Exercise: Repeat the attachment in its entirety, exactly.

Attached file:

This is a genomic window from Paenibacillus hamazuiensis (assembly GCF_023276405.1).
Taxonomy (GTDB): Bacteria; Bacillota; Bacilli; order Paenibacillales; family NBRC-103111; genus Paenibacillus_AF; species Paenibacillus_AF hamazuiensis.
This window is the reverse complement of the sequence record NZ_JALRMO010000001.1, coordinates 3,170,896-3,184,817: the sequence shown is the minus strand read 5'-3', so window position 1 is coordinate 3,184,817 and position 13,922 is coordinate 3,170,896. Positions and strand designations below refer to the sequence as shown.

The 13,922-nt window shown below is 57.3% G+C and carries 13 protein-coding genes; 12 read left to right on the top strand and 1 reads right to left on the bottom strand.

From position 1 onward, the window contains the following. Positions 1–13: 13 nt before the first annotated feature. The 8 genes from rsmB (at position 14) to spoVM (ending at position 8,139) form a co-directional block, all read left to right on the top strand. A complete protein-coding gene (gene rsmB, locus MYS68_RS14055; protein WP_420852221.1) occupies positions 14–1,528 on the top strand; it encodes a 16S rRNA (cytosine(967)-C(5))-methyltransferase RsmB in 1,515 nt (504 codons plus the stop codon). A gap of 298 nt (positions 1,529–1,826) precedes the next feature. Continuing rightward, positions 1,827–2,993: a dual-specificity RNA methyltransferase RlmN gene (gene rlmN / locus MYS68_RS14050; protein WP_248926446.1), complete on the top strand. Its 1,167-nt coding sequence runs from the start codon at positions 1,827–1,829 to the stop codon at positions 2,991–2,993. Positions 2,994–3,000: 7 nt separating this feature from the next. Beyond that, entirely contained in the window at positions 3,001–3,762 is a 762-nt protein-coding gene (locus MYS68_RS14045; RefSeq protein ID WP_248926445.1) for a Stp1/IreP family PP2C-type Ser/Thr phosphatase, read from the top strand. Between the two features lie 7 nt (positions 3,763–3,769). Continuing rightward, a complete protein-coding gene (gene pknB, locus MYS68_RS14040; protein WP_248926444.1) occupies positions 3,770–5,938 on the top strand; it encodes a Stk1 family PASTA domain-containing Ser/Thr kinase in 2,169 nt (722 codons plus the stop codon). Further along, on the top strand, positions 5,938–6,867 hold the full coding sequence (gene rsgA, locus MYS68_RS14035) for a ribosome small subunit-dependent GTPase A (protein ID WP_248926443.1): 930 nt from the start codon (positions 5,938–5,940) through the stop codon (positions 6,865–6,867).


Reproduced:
This is a genomic window from Paenibacillus hamazuiensis (assembly GCF_023276405.1).
Taxonomy (GTDB): Bacteria; Bacillota; Bacilli; order Paenibacillales; family NBRC-103111; genus Paenibacillus_AF; species Paenibacillus_AF hamazuiensis.
This window is the reverse complement of the sequence record NZ_JALRMO010000001.1, coordinates 3,170,896-3,184,817: the sequence shown is the minus strand read 5'-3', so window position 1 is coordinate 3,184,817 and position 13,922 is coordinate 3,170,896. Positions and strand designations below refer to the sequence as shown.

The 13,922-nt window shown below is 57.3% G+C and carries 13 protein-coding genes; 12 read left to right on the top strand and 1 reads right to left on the bottom strand.

From position 1 onward, the window contains the following. Positions 1–13: 13 nt before the first annotated feature. The 8 genes from rsmB (at position 14) to spoVM (ending at position 8,139) form a co-directional block, all read left to right on the top strand. A complete protein-coding gene (gene rsmB, locus MYS68_RS14055; protein WP_420852221.1) occupies positions 14–1,528 on the top strand; it encodes a 16S rRNA (cytosine(967)-C(5))-methyltransferase RsmB in 1,515 nt (504 codons plus the stop codon). A gap of 298 nt (positions 1,529–1,826) precedes the next feature. Continuing rightward, positions 1,827–2,993: a dual-specificity RNA methyltransferase RlmN gene (gene rlmN / locus MYS68_RS14050; protein WP_248926446.1), complete on the top strand. Its 1,167-nt coding sequence runs from the start codon at positions 1,827–1,829 to the stop codon at positions 2,991–2,993. Positions 2,994–3,000: 7 nt separating this feature from the next. Beyond that, entirely contained in the window at positions 3,001–3,762 is a 762-nt protein-coding gene (locus MYS68_RS14045; RefSeq protein ID WP_248926445.1) for a Stp1/IreP family PP2C-type Ser/Thr phosphatase, read from the top strand. Between the two features lie 7 nt (positions 3,763–3,769). Continuing rightward, a complete protein-coding gene (gene pknB, locus MYS68_RS14040; protein WP_248926444.1) occupies positions 3,770–5,938 on the top strand; it encodes a Stk1 family PASTA domain-containing Ser/Thr kinase in 2,169 nt (722 codons plus the stop codon). Further along, on the top strand, positions 5,938–6,867 hold the full coding sequence (gene rsgA, locus MYS68_RS14035) for a ribosome small subunit-dependent GTPase A (protein ID WP_248926443.1): 930 nt from the start codon (positions 5,938–5,940) through the stop codon (positions 6,865–6,867).